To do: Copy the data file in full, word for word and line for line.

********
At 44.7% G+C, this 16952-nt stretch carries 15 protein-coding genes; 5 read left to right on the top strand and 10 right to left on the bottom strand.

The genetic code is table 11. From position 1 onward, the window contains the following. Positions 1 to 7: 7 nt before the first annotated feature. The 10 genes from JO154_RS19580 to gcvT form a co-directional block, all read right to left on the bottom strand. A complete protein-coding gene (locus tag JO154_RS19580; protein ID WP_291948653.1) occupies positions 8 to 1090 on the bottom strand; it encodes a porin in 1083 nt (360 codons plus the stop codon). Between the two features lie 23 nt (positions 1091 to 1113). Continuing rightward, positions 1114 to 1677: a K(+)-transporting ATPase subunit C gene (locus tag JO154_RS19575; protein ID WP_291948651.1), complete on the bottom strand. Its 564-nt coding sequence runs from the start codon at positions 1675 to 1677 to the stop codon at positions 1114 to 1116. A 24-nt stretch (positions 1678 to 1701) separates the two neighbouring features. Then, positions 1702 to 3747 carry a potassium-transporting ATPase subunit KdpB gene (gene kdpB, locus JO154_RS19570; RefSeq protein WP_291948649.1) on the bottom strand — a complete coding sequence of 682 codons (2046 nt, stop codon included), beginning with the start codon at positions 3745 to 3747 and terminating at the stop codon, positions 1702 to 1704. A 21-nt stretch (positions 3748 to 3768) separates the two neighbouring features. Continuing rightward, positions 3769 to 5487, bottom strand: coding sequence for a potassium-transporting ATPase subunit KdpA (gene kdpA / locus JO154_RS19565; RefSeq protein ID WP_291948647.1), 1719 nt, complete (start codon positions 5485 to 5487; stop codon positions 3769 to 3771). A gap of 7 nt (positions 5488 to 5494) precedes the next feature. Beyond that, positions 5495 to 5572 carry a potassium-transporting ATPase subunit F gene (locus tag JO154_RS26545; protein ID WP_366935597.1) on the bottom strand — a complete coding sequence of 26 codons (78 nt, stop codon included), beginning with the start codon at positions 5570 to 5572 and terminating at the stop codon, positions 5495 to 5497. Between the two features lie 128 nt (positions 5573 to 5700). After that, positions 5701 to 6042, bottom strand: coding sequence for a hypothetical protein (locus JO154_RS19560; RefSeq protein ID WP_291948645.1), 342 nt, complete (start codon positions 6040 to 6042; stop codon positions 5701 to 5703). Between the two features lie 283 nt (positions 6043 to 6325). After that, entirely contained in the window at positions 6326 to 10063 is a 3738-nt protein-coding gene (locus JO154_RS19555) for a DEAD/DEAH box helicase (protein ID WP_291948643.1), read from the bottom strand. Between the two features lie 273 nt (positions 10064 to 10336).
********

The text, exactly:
At 44.7% G+C, this 16952-nt stretch carries 15 protein-coding genes; 5 read left to right on the top strand and 10 right to left on the bottom strand.

The genetic code is table 11. From position 1 onward, the window contains the following. Positions 1 to 7: 7 nt before the first annotated feature. The 10 genes from JO154_RS19580 to gcvT form a co-directional block, all read right to left on the bottom strand. A complete protein-coding gene (locus tag JO154_RS19580; protein ID WP_291948653.1) occupies positions 8 to 1090 on the bottom strand; it encodes a porin in 1083 nt (360 codons plus the stop codon). Between the two features lie 23 nt (positions 1091 to 1113). Continuing rightward, positions 1114 to 1677: a K(+)-transporting ATPase subunit C gene (locus tag JO154_RS19575; protein ID WP_291948651.1), complete on the bottom strand. Its 564-nt coding sequence runs from the start codon at positions 1675 to 1677 to the stop codon at positions 1114 to 1116. A 24-nt stretch (positions 1678 to 1701) separates the two neighbouring features. Then, positions 1702 to 3747 carry a potassium-transporting ATPase subunit KdpB gene (gene kdpB, locus JO154_RS19570; RefSeq protein WP_291948649.1) on the bottom strand — a complete coding sequence of 682 codons (2046 nt, stop codon included), beginning with the start codon at positions 3745 to 3747 and terminating at the stop codon, positions 1702 to 1704. A 21-nt stretch (positions 3748 to 3768) separates the two neighbouring features. Continuing rightward, positions 3769 to 5487, bottom strand: coding sequence for a potassium-transporting ATPase subunit KdpA (gene kdpA / locus JO154_RS19565; RefSeq protein ID WP_291948647.1), 1719 nt, complete (start codon positions 5485 to 5487; stop codon positions 3769 to 3771). A gap of 7 nt (positions 5488 to 5494) precedes the next feature. Beyond that, positions 5495 to 5572 carry a potassium-transporting ATPase subunit F gene (locus tag JO154_RS26545; protein ID WP_366935597.1) on the bottom strand — a complete coding sequence of 26 codons (78 nt, stop codon included), beginning with the start codon at positions 5570 to 5572 and terminating at the stop codon, positions 5495 to 5497. Between the two features lie 128 nt (positions 5573 to 5700). After that, positions 5701 to 6042, bottom strand: coding sequence for a hypothetical protein (locus JO154_RS19560; RefSeq protein ID WP_291948645.1), 342 nt, complete (start codon positions 6040 to 6042; stop codon positions 5701 to 5703). Between the two features lie 283 nt (positions 6043 to 6325). After that, entirely contained in the window at positions 6326 to 10063 is a 3738-nt protein-coding gene (locus JO154_RS19555) for a DEAD/DEAH box helicase (protein ID WP_291948643.1), read from the bottom strand. Between the two features lie 273 nt (positions 10064 to 10336).